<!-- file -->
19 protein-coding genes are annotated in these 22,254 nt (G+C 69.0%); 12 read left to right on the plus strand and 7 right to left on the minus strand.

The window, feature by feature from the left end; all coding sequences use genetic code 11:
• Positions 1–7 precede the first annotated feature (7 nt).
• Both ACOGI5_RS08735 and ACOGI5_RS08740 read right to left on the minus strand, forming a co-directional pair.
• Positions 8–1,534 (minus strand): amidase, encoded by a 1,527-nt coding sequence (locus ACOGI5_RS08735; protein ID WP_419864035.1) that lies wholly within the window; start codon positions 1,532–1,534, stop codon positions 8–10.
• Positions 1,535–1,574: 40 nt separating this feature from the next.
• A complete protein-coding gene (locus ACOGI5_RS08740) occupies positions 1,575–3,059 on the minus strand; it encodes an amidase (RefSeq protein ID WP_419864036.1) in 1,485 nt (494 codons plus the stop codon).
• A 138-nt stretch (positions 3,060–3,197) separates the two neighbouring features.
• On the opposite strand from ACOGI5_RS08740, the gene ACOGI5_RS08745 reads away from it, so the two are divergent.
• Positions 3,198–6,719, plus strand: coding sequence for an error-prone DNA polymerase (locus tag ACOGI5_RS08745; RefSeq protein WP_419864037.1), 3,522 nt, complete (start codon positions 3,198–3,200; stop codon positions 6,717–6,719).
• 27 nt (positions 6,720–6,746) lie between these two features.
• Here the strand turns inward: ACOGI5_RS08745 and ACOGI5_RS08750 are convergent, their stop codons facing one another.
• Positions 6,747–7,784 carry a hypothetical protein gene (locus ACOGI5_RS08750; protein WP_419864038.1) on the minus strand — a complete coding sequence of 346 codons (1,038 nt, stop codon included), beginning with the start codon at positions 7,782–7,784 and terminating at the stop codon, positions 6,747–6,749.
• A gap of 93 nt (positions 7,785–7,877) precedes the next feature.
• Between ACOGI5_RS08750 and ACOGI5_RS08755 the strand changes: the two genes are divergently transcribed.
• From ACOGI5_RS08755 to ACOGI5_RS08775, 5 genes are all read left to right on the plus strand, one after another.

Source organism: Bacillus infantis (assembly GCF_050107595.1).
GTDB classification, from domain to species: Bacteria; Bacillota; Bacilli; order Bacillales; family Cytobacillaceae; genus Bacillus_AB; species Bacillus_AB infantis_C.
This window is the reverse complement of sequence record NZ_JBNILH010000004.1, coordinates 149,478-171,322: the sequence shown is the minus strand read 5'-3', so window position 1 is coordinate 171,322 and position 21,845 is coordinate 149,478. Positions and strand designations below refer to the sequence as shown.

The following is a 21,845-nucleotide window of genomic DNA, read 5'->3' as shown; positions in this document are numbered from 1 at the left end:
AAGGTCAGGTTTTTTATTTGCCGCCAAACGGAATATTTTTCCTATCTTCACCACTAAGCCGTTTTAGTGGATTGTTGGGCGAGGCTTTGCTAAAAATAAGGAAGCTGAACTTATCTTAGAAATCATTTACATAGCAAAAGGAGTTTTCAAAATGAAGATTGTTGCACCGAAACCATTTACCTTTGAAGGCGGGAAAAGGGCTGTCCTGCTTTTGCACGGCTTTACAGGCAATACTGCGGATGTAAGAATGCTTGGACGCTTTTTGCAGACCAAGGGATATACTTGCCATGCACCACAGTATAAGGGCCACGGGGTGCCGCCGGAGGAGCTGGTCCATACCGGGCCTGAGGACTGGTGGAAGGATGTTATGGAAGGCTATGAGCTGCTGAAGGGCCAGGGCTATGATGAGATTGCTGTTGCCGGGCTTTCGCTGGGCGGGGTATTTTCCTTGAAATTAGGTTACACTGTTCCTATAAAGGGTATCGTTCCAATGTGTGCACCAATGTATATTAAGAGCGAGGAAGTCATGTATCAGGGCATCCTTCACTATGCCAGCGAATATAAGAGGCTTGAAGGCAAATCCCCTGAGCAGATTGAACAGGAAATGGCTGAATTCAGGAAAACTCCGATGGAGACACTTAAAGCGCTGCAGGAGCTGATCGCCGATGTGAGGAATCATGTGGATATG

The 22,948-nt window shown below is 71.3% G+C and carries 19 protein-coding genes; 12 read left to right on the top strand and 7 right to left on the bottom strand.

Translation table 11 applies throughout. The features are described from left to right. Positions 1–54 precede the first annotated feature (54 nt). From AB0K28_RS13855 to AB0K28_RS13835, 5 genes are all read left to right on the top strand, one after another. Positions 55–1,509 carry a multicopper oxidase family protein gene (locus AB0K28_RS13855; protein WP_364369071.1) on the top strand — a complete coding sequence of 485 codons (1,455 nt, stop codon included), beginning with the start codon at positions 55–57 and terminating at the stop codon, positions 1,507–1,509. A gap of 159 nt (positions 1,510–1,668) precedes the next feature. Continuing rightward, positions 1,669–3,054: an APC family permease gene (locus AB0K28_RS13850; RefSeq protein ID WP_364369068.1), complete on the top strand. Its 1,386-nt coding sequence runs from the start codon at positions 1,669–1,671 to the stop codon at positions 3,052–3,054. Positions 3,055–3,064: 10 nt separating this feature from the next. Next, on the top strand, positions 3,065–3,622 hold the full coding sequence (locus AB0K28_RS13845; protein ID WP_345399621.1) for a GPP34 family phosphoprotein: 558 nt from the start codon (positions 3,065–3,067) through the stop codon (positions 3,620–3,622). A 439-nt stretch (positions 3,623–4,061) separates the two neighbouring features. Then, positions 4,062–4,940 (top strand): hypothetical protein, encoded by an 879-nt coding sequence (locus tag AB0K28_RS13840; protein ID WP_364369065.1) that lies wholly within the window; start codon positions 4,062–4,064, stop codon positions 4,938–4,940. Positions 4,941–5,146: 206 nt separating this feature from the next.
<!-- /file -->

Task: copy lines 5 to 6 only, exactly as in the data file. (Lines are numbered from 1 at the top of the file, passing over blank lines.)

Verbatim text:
• Positions 8–1,534 (minus strand): amidase, encoded by a 1,527-nt coding sequence (locus ACOGI5_RS08735; protein ID WP_419864035.1) that lies wholly within the window; start codon positions 1,532–1,534, stop codon positions 8–10.
• Positions 1,535–1,574: 40 nt separating this feature from the next.